The UK High Court has ruled against Venezuela’s government in a legal battle over access to $1bn (£820m) of gold stored in the Bank of England.
It said the UK had “unequivocally recognised opposition leader Juan Guaidó as president”, rather than President Nicolás Maduro.
The ruling comes after the government launched legal action against the bank to try to force it to release the gold.
It is a severe blow to Mr Maduro’s cash-strapped administration.
Lawyers for the Maduro-controlled Venezuelan Central Bank, which brought the case, said they would appeal against the judgement.
The gold is being retained by the Bank of England (BoE) following British and US sanctions on Mr Maduro’s government.
Why was the High Court in London involved?
The BoE said it was caught in the middle of two rival claims for the gold, one from the government of Mr Maduro and one from Mr Maduro’s rival, Juan Guaidó, who declared himself acting president of Venezuela last year.
Mr Maduro’s government said it wanted the gold to fund its fight against the coronavirus pandemic.
But Mr Guaidó asked the Bank of England not to hand the gold over to the Maduro government, arguing that it would be used for corrupt purposes.
The Bank of England therefore asked the High Court to rule on whom the UK government recognises as Venezuelan president, Mr Maduro or Juan Guaidó.
Why is there a doubt about who is president?
Nicolás Maduro was re-elected to a second six-year term in May 2018 in highly controversial elections, which most opposition parties boycotted.
His re-election was not recognised by Venezuela’s opposition-controlled National Assembly, which labelled Mr Maduro a “usurper” and argued that the presidency was vacant.
Citing articles in the constitution which in such cases call for the leader of the National Assembly to step in, Juan Guaidó declared himself acting president.
More than 50 countries recognised Mr Guaidó as the legitimate president, among them the UK. But President Maduro, who retained the support of China and Russia among others, argued that he was the constitutional president and would remain so.
President Maduro has remained in the presidential palace and has control over the police and the military as well as other key institutions such as the electoral body and the supreme court.
What did the court say?
Judge Nigel Teare said: “Her Majesty’s Government does recognise Mr Guaidó in the capacity of the constitutional interim president of Venezuela and, it must follow, does not recognise Mr Maduro as the constitutional interim president of Venezuela.”
He added that there was “no room for recognition of Mr Guaidó as de jure president and of Mr Maduro as de facto president”.
A lawyer for Venezuela’s Central Bank – one of the institutions firmly in the hands of the Maduro government – had argued that while the UK government did not approve of the Maduro government, it still recognised it de facto.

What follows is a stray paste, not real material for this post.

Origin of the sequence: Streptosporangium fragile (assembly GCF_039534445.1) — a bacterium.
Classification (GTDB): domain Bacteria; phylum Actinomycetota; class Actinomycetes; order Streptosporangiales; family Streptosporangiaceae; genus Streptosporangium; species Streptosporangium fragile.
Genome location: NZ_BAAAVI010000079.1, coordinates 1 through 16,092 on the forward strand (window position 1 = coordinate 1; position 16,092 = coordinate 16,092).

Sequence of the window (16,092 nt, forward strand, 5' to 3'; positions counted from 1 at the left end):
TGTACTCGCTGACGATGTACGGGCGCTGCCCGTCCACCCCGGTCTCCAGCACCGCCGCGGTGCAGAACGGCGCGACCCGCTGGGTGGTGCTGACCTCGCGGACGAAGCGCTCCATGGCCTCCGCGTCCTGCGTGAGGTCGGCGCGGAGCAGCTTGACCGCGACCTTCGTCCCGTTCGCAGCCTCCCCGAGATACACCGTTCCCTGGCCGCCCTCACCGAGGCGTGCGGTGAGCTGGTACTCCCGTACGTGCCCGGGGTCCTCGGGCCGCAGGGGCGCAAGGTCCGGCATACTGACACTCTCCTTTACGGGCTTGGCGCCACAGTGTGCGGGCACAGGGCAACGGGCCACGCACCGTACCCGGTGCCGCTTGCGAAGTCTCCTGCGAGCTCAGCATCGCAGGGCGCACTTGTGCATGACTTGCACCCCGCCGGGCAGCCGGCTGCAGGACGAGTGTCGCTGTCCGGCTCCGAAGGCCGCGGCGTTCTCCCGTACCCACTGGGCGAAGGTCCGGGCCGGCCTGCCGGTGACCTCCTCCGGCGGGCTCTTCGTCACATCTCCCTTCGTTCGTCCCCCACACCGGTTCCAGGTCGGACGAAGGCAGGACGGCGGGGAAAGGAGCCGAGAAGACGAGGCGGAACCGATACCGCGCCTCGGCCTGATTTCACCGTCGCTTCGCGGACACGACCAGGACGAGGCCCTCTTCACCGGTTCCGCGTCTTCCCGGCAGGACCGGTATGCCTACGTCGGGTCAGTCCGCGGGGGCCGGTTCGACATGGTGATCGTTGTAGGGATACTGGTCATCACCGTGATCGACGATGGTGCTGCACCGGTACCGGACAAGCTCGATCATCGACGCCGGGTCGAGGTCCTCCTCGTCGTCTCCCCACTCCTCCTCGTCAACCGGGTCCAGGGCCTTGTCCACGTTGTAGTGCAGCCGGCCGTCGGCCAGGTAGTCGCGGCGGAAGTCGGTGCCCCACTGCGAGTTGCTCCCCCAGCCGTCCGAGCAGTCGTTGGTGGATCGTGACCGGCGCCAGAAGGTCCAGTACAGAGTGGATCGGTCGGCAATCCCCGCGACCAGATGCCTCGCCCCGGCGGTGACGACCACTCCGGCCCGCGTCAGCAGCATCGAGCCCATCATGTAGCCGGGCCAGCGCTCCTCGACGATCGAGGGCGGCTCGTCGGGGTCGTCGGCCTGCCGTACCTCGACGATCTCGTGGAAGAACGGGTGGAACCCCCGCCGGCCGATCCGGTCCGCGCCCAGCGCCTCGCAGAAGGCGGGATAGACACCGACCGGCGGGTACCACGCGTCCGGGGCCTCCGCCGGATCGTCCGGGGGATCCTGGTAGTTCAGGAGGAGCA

He pointed to the fact that the UK has an ambassador in Caracas and that the Maduro-appointed Venezuelan ambassador to London remains in her post in London as proof of the UK’s recognition of the Maduro government.
Another lawyer for Venezuela’s Central Bank said Thursday’s judgement entirely ignored “the reality of the situation on the ground” saying that Mr Maduro’s government was “in complete control of Venezuela and its administrative institutions”.
Why is Venezuela’s gold in the UK?
The Bank of England is the second largest keeper of gold in the world, with approximately 400,000 gold bars – only the New York Federal Reserve has more.
It has one of the largest gold vaults in the world and prides itself on never having had any gold stolen in its more than 320-year history.
Central banks of a number of nations use it to store their national gold reserves and Venezuela is one of them.
Why does the Maduro government want its gold now?
Despite the country’s oil riches, Venezuela’s economy has been in freefall for years due to a combination of government mismanagement and corruption, further exacerbated by international sanctions.
As Venezuela produces very little apart from oil, it needs to import goods from abroad, for which it needs access to foreign currency.
But with oil production a fraction of what it once was, Venezuela’s foreign currency reserves have been dwindling.
The Maduro government turned to selling off some of the gold reserves kept at the central bank in Venezuela to its allies in Turkey, Russia and the United Arab Emirates.
But the US, which does not recognise the administration, last year warned “bankers, brokers, traders and facilitators” not to deal in “gold, oil, or other Venezuelan commodities stolen from the Venezuelan people by the Maduro mafia”.
Venezuela has reportedly continued to sell gold to its ally Iran, which is also under US sanctions, but even so its international reserves reached a 30-year low at the beginning of this year, Venezuelan Central Bank figures revealed.
It badly needs hard currency and sees the gold stored in the vaults of the Bank of England as the solution.
It says it wants the funds to be transferred to the United Nations Development Programme (UNDP) to administer the purchase of supplies like medical equipment to fight Covid-19.